‘Chillerama’ is a strange barrel of twisted laughs

Cover art courtesy of Image Entertainment

Horror anthologies can be a ton of popcorn fun for genre fans. Piecing together short films from established directors typically generates little gems that break all the rules and leave audiences clamoring for more. Quentin Tarantino and Robert Rodriguez’ Grindhouse series comes to mind as one of the best, plus this year’s Drive-In Horrorshow spun some ghoulishly enjoyable tales. Who could forget George A. Romero’s Creepshow?

Now comes Chillerama, another winning entry in the realm of horror anthologies. These tiny morsels of genre goodness lean much more toward comedy than horror, and thankfully most of them are hilarious. If the jokes and gags didn’t work, this one would have been dead on arrival.

The premise is much like Drive-In Horrorshow: An old drive-in movie theater is set to close. After his wife’s death, Cecil Kaufman (the always enjoyable Richard Riehle) can’t muster enough enthusiasm to keep the old place in business. He’s decided to throw one last horror marathon for the horny teenagers in the community.

First up is Wadzilla, directed by and starring Adam Rifkin, who plays Miles Munson, a man who suffers from a low sperm count. That’s right, a low sperm count; you can see where this is heading.

His doctor, played by Ray Wise of Twin Peaks, prescribes a medicine that helps him much that, well, a mega-sperm is released and wreaks havoc on New York City. Nothing is safe, especially the State of Liberty.

The sexualized take on the old Godzilla theme produces many nasty jokes, although they almost always generate laughs. Rivkin stays dedicated to the 1950s-style monster movie with many screaming citizens pointing up toward the sky. It’s just that the big lizard has been replaced by a sperm that looks like a steroid version of the baby alien that pops out of John Hurt’s chest in Alien.

Be sure to look for Eric Roberts as Gen. Bukkake (I do love the names in these films).

The second feature is I Was a Teenage Werebear, directed by Tim Sullivan. This one is probably the weakest of the bunch. It features a plot inspired by Rebel Without a Cause and Grease, but it can’t sustain itself for the long haul and grows dull.

Ricky (Sean Paul Lockhart) is gay, but needs the instigation of a group of “werebears” to help him find his way out of the closet. Cheesy musical numbers are featured, but they are never as clever as one would hope. There’s some nice references to the werewolf sub-genre, but everything just seems like a decent idea that can’t get off the ground.

In a few of the films, the great character actress Lin Shaye is featured. Be sure to enjoy her parts; she’s a consummate comedian with a knack for cooky characters.

The drive-in trilogy comes to a close with Adam Green’s The Diary of Anne Frankenstein, which sounds like a horribly offensive take on the real story of Anne Frank. In actuality, the short film is a tongue-in-cheek look at Adolf Hitler’s maniacal quest to build a super-human. Joel David Moore, who speaks gibberish rather than German throughout the short movie, is absolutely hilarious. Kane Hodder also turns up as Meshugannah.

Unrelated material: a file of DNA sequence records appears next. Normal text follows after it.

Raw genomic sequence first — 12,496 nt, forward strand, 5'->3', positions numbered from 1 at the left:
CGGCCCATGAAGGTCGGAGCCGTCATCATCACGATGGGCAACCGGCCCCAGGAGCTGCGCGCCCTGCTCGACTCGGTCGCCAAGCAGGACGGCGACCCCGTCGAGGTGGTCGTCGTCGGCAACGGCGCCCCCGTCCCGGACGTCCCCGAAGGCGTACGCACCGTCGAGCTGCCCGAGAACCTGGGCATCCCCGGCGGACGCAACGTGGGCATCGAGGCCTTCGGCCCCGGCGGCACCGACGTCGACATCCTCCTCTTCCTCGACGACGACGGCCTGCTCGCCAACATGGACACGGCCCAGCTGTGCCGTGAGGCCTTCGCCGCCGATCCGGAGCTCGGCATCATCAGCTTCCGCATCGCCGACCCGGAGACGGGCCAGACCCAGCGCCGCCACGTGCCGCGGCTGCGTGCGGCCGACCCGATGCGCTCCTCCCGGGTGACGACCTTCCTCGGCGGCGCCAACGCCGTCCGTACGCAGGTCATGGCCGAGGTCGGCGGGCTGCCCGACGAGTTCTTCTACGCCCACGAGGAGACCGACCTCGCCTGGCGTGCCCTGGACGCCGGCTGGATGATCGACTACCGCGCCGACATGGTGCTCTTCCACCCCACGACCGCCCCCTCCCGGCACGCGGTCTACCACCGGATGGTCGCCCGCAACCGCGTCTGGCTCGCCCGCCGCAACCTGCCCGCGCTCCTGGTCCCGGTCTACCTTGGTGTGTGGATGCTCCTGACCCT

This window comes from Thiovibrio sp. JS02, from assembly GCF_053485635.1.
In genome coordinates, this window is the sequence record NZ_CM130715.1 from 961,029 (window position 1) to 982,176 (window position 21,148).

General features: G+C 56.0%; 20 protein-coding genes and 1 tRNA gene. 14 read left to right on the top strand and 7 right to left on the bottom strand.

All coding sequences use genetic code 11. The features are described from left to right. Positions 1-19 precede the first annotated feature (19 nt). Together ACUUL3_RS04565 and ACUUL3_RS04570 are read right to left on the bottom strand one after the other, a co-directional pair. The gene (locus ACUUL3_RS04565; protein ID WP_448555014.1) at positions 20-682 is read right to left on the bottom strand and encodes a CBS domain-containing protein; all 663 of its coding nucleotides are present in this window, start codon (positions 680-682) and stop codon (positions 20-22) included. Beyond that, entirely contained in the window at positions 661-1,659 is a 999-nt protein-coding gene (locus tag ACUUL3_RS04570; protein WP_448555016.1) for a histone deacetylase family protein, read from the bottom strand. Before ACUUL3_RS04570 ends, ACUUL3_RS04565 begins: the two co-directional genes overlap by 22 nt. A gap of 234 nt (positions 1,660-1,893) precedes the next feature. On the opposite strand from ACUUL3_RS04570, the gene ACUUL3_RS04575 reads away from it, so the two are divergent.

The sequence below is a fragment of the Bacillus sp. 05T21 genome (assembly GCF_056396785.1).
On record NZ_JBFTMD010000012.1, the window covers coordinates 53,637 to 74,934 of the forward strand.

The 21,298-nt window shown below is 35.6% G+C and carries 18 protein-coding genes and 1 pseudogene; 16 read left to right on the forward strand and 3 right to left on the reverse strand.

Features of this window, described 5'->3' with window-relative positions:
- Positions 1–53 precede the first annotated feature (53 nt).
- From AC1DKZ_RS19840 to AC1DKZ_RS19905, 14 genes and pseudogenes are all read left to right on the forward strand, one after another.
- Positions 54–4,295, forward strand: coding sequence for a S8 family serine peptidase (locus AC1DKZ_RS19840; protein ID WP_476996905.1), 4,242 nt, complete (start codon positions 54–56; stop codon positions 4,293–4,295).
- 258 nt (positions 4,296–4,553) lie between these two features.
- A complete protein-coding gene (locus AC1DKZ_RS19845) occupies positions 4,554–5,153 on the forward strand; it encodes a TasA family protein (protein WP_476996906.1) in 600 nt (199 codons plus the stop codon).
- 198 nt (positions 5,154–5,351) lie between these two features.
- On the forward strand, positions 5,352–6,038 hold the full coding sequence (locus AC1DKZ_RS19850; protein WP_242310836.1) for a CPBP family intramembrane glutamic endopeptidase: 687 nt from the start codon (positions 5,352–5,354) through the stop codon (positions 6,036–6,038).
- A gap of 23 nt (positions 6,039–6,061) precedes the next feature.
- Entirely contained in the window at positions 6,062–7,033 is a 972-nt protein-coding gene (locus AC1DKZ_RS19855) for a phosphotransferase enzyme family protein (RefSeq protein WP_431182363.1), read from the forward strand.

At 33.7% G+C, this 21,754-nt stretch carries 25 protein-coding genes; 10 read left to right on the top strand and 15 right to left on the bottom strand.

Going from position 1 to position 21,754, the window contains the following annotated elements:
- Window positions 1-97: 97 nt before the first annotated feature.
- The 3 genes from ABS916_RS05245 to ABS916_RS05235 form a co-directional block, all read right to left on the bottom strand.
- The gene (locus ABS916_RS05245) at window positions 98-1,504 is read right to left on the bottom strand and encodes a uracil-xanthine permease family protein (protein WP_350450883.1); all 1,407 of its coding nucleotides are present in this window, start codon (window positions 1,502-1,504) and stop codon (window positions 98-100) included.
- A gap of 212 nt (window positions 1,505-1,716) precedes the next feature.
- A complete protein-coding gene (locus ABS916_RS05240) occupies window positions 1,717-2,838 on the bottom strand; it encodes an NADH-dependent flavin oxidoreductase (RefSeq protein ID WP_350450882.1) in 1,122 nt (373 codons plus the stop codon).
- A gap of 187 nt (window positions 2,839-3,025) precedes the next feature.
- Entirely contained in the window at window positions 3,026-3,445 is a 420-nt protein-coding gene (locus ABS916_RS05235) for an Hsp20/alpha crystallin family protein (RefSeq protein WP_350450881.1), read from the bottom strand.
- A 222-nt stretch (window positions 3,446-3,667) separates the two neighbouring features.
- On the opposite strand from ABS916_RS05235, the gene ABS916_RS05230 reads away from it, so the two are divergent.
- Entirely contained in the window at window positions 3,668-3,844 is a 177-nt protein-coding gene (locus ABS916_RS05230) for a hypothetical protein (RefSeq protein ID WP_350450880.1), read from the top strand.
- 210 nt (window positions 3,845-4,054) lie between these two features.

The fourth film, directed by Joe Lynch, is Zom-B-Movie, and it follows what happens at the drive-in theater after some toxic blue goo makes its way into the popcorn. It’s a nice finale to a funny anthology.

Chillerama certainly presses the limits. These directors go for the cheapest of cheap laughs. Just about every bodily secretion gets a joke, and the women are either topless or showing off plunging necklines. In other words, the anthology is very similar to the genre it tries to riff on.

The unrestrained filmmaking styles of these directors need to be applauded. And, for the most part, their resulting films are clever little nuggets that will be appreciated by horror fans. Consider yourself warned.

By John Soltes / Publsiher / John@HollywoodSoapbox.com
  • Chillerama

  • 2011

  • Directed by Adam Rifkin (Wadzilla), Tim Sullivan (I Was a Teenage Werebear), Adam Green (The Diary of Anne Frankenstein) and Joe Lynch (Zom-B-Movie)

  • Starring Richard Riehle, Joel David Moore, Kane Hodder, Sean Paul Lockhart, Rifkin, Ray Wise, Eric Roberts and Lin Shaye

  • Running time: 120 minutes

  • Unrated

  • Blu-ray features: Directors’ video commentary, Wadzilla deleted scenes and trailers, making of The Diary of Anne Frankenstein, I Was a Teenage Werebear trailer, behind-the-scenes and deleted scenes, Zom-B-Movie deleted scenes, directors’ interviews and Chillerama trailer.

  • Rating: ★★½☆

John Soltes

John Soltes is an award-winning journalist. His writing has appeared in The New York Times, Earth Island Journal, The Hollywood Reporter, New Jersey Monthly and at Time.com, among other publications. E-mail him at john@hollywoodsoapbox.com

One thought on “‘Chillerama’ is a strange barrel of twisted laughs

  • December 20, 2011 at 5:03 pm
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    Enjoyed your review, I’ve read several about this film over the last few days. Wanted to mention to you a new film coming out in Feb 2012 starring Eric Roberts. Deadline is an independent movie with its main focus on investigative journalism while based on a true story. Despite protests from his publishers & others, an aspiring young journalist is determined to take on a 20 yr old unresolved racially motivated murder case deep in the South. Sure not to disappoint, go to deadlinefilm.com to watch the trailer & get more info. Thanks again for the review!

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